Clackamas County Jail: Bail and Release Procedures
The Clackamas County Jail processes bail as quickly and efficiently as possible. Once bail is posted, it may take 20-30 minutes to receive a receipt for bail. There are times however, when it could take two hours or longer before an inmate is released.
Persons wishing to bail an inmate can do so 24 hours a day -- by going to the Clackamas County jail lobby and notifying the reception deputy they wish to post bail for an inmate.
The person posting will be required to have photo ID and fill out a Citizen Bail form.
You must have the exact cash amount. The Clackamas County Jail DOES NOT ACCEPT personal checks, money orders, cashier’s checks, traveler’s checks, credit cards, debit cards or coins.
Persons posting bail have three options available to them:
- Persons may post the entire amount.
- Persons may post a portion of the bail amount, with the inmate posting the remainder. In either case, the person will receive a receipt for his/her portion when available.
- Person may place monies on the inmate’s account. However, the person posting the monies will not receive a bail receipt, but will receive a receipt that money was placed on the inmate's account.
Persons posting bail should be aware that the court will retain 15% of the posted amount as a security release. The court may also order that fines or fees be paid from the posted amount. Failure to show for a scheduled court date may result in seizure of the bail amount.
Court Recognizance Release
Once the courts have released an inmate, it is the policy of the Clackamas County Jail that the inmate be released as soon as possible. However, if the courts released an inmate during arraignment, the inmate will be released after 7:00 p.m.
It is the policy of the Clackamas County Jail that the supervising Corrections Sergeant on duty is authorized to release on personal recognizance any person held for the courts of Clackamas County on probable-cause arrest who is charged with a non-violent misdemeanor, including crimes or infractions, provided such person:
- Is a resident and has an address in the State of Oregon.
- Is not under the influence of alcohol of drugs at the time of release. (Inmates may not be released until they are a .04 BAC.)
- Has been the immediate subject of a State Bureau record check showing:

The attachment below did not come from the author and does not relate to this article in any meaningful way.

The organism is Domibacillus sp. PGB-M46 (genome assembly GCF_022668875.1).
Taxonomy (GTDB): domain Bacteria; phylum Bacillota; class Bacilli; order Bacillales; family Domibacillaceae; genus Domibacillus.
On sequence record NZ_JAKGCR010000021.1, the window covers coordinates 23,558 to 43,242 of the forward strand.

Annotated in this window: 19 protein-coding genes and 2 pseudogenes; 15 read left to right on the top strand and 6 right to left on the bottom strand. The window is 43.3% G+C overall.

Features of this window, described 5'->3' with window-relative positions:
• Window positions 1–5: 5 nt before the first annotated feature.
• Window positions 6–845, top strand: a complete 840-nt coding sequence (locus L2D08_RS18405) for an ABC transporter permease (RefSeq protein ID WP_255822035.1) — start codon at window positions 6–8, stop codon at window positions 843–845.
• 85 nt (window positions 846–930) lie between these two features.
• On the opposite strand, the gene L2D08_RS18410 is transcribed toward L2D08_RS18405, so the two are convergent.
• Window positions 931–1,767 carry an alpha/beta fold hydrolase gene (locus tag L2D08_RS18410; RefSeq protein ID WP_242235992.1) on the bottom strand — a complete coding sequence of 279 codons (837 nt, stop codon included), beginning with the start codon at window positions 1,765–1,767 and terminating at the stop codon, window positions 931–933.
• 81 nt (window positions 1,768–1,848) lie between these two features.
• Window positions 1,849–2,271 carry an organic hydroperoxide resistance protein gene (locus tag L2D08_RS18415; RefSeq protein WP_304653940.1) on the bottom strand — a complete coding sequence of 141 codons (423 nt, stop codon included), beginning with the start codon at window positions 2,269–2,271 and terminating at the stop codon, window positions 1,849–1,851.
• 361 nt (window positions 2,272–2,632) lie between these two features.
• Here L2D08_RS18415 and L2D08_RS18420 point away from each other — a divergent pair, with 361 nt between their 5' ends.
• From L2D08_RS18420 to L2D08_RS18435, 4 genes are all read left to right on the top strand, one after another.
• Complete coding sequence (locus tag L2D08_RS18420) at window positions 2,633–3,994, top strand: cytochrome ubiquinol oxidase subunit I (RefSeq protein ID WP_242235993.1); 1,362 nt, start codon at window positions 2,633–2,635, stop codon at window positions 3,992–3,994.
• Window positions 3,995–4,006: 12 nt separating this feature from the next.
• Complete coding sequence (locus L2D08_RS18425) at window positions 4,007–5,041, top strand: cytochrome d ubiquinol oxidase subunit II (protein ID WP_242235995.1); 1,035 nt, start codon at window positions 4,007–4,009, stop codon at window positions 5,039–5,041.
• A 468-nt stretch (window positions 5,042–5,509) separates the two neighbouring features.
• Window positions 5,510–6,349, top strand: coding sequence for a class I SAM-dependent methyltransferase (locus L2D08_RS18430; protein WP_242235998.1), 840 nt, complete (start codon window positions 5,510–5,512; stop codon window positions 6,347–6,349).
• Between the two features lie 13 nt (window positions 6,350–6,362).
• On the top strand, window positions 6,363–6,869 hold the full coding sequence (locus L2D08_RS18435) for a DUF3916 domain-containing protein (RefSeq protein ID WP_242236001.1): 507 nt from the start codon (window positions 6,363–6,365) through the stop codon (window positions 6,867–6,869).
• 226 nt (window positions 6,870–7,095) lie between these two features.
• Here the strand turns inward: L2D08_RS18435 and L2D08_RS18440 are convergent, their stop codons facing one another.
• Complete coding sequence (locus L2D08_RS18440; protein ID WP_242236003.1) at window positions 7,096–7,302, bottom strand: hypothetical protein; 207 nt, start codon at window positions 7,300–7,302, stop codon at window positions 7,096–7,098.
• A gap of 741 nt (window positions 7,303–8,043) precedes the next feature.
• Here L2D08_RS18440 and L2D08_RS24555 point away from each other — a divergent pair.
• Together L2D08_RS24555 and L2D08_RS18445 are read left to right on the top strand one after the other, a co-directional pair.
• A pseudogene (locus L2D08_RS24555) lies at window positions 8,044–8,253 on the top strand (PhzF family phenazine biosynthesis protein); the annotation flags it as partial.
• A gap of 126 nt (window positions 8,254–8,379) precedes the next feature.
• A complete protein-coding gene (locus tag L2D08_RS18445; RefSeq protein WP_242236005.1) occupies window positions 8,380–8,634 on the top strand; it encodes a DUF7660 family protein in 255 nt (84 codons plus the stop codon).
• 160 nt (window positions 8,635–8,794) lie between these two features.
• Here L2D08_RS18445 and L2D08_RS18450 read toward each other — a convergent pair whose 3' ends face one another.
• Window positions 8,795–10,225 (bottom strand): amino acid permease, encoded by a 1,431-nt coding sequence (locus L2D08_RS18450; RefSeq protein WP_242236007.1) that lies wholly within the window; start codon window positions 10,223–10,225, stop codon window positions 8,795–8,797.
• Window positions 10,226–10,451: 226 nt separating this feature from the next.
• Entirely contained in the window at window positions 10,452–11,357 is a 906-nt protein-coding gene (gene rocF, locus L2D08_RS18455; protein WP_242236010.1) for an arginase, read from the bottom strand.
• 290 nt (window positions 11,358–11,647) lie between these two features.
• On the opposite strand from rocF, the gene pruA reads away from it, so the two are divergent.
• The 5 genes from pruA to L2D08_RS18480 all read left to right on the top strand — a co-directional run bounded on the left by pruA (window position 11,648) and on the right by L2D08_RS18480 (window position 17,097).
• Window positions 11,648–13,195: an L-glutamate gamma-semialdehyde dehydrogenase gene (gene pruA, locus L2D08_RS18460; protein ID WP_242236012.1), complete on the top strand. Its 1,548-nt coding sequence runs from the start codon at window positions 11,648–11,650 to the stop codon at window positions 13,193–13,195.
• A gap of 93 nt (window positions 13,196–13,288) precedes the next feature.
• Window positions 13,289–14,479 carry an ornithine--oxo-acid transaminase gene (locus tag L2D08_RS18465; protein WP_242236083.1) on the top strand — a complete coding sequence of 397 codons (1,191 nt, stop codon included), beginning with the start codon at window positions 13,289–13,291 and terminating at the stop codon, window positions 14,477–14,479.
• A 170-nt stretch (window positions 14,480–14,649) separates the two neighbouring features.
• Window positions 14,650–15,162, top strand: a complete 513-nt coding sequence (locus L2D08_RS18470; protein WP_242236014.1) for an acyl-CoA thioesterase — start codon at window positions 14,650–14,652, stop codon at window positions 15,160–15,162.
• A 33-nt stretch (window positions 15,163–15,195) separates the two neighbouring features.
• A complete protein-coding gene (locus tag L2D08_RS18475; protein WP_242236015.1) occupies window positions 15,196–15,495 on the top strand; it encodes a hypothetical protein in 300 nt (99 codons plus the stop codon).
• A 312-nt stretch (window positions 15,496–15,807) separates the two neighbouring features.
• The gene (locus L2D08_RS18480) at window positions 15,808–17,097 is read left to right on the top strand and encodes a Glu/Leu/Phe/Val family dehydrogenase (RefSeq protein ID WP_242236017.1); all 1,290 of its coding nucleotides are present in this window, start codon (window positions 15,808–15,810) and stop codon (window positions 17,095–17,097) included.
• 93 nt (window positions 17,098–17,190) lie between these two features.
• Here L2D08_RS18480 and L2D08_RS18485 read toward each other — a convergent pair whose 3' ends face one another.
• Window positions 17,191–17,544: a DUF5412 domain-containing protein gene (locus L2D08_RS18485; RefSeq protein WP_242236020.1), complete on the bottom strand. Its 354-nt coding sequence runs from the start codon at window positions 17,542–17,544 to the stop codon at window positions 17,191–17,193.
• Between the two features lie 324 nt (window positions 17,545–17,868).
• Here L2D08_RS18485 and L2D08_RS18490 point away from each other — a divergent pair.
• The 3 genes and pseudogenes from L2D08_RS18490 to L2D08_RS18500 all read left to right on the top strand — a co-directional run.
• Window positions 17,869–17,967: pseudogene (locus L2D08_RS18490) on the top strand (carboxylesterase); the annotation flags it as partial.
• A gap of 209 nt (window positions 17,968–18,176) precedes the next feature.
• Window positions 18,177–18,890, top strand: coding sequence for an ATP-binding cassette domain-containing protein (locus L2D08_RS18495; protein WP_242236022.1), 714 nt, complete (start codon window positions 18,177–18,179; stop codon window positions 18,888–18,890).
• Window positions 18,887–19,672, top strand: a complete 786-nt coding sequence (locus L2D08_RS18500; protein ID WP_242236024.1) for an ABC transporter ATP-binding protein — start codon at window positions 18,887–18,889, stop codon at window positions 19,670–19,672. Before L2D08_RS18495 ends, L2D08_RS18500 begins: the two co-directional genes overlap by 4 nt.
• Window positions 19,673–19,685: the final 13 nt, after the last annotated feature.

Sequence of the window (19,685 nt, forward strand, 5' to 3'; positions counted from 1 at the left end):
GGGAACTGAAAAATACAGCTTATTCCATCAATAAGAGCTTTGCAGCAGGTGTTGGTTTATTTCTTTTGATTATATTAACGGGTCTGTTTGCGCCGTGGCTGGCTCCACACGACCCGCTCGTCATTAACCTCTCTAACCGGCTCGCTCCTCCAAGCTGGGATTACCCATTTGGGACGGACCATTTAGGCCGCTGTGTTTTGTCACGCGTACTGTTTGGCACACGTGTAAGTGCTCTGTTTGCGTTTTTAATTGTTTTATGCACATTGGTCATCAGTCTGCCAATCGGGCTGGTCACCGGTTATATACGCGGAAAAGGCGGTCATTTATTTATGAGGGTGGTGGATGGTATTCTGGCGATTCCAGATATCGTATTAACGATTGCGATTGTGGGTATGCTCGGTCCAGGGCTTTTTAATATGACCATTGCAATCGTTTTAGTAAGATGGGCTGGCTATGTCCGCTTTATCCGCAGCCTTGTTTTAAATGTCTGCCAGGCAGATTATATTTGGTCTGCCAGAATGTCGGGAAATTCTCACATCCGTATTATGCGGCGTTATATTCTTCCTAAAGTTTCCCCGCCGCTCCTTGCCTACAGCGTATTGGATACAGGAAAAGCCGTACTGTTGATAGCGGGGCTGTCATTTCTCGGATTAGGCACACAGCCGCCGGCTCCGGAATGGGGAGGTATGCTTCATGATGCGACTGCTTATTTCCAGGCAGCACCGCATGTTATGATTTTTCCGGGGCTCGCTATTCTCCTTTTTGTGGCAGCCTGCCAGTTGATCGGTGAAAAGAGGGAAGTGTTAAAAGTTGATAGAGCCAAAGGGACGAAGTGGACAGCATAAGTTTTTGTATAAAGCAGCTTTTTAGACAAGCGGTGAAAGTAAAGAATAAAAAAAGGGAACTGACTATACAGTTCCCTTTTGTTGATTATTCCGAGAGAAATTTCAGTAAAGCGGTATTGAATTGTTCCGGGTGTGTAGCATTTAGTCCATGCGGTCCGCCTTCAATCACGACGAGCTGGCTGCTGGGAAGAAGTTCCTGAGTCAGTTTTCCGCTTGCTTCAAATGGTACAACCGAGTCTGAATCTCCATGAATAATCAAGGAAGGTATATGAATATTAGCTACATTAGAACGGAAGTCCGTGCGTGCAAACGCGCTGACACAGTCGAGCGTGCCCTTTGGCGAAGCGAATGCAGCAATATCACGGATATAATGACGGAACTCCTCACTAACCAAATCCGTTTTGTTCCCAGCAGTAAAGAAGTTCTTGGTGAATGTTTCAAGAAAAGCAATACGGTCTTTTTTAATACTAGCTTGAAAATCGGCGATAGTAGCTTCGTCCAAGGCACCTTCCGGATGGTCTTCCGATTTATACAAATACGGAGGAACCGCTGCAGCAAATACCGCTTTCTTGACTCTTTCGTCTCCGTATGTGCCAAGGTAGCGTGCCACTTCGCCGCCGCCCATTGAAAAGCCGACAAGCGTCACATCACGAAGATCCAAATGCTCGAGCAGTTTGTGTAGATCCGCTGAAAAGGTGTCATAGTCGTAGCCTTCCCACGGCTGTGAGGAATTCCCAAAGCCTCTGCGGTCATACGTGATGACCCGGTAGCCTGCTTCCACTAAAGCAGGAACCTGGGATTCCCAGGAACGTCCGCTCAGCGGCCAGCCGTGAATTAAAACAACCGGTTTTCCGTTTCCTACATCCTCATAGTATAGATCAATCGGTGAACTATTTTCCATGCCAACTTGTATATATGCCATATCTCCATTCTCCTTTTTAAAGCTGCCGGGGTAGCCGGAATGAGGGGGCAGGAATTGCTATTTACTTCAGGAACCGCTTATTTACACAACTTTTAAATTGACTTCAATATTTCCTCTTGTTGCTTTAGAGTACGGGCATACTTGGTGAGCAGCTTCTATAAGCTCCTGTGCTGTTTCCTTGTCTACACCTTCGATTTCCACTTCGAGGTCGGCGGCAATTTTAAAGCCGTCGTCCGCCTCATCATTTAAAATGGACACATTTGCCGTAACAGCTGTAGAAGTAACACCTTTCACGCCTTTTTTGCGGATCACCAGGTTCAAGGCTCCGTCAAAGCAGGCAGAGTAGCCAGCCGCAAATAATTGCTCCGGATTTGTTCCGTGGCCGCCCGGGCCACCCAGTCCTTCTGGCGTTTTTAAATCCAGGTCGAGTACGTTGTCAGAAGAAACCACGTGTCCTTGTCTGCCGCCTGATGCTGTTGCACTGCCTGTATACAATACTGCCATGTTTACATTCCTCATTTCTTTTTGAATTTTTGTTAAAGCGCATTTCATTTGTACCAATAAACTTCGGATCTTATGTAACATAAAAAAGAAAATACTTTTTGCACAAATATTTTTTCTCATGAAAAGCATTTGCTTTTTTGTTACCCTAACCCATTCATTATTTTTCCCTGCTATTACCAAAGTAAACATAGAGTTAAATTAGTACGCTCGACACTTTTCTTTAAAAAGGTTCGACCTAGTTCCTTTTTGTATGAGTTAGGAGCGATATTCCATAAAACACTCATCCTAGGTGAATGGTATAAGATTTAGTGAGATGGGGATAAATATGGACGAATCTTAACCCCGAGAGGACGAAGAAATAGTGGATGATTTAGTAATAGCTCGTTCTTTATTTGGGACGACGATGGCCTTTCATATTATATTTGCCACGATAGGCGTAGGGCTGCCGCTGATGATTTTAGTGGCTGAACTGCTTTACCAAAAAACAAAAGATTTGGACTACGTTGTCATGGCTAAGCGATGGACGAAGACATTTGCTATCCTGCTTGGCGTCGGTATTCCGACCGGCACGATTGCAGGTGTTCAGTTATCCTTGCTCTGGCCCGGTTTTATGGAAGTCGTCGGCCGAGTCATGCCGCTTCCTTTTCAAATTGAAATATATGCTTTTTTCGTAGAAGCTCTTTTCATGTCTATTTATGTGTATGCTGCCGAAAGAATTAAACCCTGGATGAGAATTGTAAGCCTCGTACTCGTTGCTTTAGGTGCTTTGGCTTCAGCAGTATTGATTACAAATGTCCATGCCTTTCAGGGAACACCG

- No holds or wants from any other jurisdiction
- If held on a Clackamas County detainer or warrant, does not have a “NO BAIL” provision
- No parole or probation status, except Clackamas County misdemeanor probation
- No recent record of escape or failure to appear in court
- Executes a recognizance agreement
- Promises to appear in court on the date directed by the releasing officer
- Has not been accused of a crime of violence unless otherwise determined at the discretion of the sergeant
Such supervising corrections sergeant may, at his/her discretion, deny recognizance release to any person otherwise qualified who appears to be a threat to the community.
Such sergeant may likewise impose reasonable conditions in conjunction with recognizance release (i.e. restrictions of place of residence, no contact with alleged victim[s], no contact with complaining witnesses, etc.).
Forced release reduces the overcrowding of the Clackamas County Jail -- under guidelines set down by the Consent Decree, as directed by federal mandate -- while trying to ensure the incarceration of those inmates who pose a threat to the public.
The forced-release schedule is for overcrowding, and will go into effect only when the Jail has achieved 90% or greater of its housing capacity. When the Classification Deputy has determined that the Jail population has reached or exceeded 90% capacity, the deputy will generate a list and select those individuals who are eligible for forced release. The classification deputy will forward the list to the Booking Office specialists and the Sergeant for review and subsequent release.
It is the policy of the Clackamas County Jail to ensure that the releases are done objectively, without discrimination against any inmate -- regardless of physical handicap, sex, race, creed, cultural background, or origin -- while maintaining the highest level of safety to the general public.